Cyclone leaves destruction and homelessness in India but many lives saved by quick action
Sarah Dransfield Senior Press Officer
14th Oct 2013
Oxfam India will provide water, sanitation and shelter to 6,000 people affected by Cyclone Phailin. The storm, one of the country's biggest natural disasters in years, left India on Sunday leaving almost 9 million people affected.
Winds of up to 125 mph destroyed 300,000 hectares of crops and damaged over 200,000 houses, some beyond repair. Phailin will cost India upwards of £240 million.
However, the most staggering statistic is that just 23 people were reported to been killed. In the same area in 1999 a cyclone killed more than 10,000 people. This time authorities moved nearly a million people into temporary shelters in schools and government buildings.
Oxfam India Humanitarian Programme Manager Zubin Zaman said "Our initial assessment on the ground is that many lives were undoubtedly saved because of quick action by the governments of Odisha and Andhra Pradesh. They used effective cyclone early warning systems and excellent coordination between agencies to get everybody out to safety in time."
"However, hundreds of thousands of people are now displaced and immediately need safe water and sanitation. Some need emergency shelter. It is important that local administrators continue to supply food aid over a sustained period of time to meet people's needs."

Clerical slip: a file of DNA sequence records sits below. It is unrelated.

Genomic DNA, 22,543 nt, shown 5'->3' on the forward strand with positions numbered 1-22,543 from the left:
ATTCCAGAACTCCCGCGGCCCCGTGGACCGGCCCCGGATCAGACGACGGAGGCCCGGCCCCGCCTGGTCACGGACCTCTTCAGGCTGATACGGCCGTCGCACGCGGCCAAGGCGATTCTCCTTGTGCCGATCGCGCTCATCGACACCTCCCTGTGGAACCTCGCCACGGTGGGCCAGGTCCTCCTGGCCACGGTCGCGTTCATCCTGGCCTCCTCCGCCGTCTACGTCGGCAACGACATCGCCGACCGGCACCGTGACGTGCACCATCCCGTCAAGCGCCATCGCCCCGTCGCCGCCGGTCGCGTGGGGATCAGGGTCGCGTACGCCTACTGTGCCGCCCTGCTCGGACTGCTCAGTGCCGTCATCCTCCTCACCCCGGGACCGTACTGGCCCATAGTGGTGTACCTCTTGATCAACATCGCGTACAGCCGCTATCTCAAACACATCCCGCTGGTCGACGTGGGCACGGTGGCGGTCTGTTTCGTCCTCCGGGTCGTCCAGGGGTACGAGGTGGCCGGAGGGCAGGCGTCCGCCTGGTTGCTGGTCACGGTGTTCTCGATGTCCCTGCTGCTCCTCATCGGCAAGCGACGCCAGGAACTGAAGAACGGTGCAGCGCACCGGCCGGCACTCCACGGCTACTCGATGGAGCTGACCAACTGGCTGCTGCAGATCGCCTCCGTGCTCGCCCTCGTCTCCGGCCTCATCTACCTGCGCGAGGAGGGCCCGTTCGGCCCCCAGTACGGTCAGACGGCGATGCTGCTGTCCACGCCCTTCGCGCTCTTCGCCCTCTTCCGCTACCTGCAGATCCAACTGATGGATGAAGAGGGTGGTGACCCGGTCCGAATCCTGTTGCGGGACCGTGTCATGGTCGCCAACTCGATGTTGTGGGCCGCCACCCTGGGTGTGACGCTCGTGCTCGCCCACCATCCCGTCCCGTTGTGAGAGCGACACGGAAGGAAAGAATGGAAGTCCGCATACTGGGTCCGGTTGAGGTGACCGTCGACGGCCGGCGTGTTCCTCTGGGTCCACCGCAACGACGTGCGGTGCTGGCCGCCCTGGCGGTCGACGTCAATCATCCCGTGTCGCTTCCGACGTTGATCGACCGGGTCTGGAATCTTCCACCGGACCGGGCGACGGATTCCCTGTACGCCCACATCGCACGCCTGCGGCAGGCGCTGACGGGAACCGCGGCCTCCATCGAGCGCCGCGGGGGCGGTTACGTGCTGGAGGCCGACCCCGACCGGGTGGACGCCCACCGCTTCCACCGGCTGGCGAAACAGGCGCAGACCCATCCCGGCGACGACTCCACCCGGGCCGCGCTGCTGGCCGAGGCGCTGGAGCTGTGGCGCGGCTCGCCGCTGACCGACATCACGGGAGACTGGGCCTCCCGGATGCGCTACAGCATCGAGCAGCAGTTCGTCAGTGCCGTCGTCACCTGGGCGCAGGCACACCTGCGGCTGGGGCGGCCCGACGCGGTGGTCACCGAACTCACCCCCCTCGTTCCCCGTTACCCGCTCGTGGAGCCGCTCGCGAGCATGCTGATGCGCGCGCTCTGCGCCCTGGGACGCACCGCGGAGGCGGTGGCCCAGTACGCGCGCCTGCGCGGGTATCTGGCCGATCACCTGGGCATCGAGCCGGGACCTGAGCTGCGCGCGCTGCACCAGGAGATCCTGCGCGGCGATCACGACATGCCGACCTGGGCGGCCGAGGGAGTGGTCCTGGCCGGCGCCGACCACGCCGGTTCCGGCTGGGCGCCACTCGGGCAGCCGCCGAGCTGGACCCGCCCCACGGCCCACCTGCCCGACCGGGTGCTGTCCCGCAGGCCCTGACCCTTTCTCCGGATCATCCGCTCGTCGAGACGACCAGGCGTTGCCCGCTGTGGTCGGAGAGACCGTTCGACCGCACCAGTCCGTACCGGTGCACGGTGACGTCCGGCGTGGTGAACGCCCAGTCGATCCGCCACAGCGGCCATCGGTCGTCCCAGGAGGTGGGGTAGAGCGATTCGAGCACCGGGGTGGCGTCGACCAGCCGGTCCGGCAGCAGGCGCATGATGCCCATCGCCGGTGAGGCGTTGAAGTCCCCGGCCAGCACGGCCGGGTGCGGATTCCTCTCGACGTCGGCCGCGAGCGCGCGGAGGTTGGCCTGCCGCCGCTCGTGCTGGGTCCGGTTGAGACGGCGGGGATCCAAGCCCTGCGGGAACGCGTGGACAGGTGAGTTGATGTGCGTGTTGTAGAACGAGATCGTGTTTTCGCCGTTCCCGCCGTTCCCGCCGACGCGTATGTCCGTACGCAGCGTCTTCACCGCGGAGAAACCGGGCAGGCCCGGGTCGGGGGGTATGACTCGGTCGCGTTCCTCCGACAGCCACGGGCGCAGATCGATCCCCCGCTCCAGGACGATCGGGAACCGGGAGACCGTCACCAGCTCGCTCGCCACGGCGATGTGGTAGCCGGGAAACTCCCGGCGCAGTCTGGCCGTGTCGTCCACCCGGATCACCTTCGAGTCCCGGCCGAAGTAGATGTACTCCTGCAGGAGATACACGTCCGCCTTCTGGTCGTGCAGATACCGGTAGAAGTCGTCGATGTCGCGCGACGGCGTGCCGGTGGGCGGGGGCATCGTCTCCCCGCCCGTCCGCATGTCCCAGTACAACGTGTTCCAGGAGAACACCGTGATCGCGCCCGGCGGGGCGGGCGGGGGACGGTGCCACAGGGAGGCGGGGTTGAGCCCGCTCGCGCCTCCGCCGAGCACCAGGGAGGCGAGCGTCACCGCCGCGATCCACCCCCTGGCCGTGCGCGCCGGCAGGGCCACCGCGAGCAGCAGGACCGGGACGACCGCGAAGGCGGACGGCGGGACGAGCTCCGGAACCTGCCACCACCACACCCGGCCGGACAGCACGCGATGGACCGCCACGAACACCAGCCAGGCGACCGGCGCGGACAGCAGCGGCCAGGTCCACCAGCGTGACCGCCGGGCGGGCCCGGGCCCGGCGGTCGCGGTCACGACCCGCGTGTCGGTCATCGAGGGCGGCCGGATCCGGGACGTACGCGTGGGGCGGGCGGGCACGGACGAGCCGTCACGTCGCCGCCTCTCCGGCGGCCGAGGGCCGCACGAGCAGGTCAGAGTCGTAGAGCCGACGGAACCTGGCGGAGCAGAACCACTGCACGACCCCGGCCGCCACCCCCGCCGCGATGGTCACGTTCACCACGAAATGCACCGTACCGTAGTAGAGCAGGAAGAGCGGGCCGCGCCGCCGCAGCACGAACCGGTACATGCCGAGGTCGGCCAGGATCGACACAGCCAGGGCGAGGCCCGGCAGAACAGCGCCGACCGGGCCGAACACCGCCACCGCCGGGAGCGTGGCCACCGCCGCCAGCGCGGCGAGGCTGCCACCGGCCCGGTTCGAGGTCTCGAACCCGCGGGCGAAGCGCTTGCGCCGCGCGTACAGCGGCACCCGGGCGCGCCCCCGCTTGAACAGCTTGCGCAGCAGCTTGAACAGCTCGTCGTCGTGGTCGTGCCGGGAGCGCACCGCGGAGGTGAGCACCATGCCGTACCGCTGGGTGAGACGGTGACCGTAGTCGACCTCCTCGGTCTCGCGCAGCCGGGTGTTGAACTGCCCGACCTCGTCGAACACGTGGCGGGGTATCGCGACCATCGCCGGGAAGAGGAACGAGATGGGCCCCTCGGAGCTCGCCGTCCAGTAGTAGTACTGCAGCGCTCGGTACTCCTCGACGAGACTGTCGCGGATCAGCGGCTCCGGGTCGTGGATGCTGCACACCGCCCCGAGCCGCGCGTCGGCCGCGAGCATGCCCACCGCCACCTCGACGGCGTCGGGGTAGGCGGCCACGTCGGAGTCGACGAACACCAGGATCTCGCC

Oxfam India is also distributing chlorine tablets to purify water, and plan to send in hygiene kits and emergency shelter. Oxfam India will focus Chattarpur and Ganjam block in Ganjam district and in Puri district. Oxfam India plans to reach initially 6,000 affected people with the help of local partners, Unites Artists Association and Solar.
Oxfam's Humanitarian Director Carsten Voelz said the Indian state deserved plaudits for speedy pre-emptive action. "Moving a million people into safety in such a short time is a staggering achievement, testament to good planning and communications," he said.
"These kinds of improvements in technical measures to protect people against killer storms are important -especially because climate change will bring more and worse storms. However the wider humanitarian community still needs to look deeper about why poor people are always most vulnerable in the first place."
Voelz said that Oxfam's humanitarian programme work around the world is contributing to improving people's resilience by tackling the issues that make them more susceptible to crises in the first place.
"India deserves credit for having learned from 1999 and for saving so many lives this time with quick decisive action. And Oxfam will be there as ever to help build their lives back better," he said. "However the only way that all countries are going to fundamentally reduce risk to poor people is by tackling inequality and poor services and social protection. The only way to stop poor people being so utterly vulnerable to crises is to stop them from being poor."
To donate to Oxfam's response please visit: http://www.oxfam.org.uk/what-we-do/emergency-response/india-floods
For more information or to arrange an interview please contact:
SARAH DRANSFIELD | Senior Press Officer
Tel: +44 (0)1865 472269 | Mob: +44 (0)7767 085636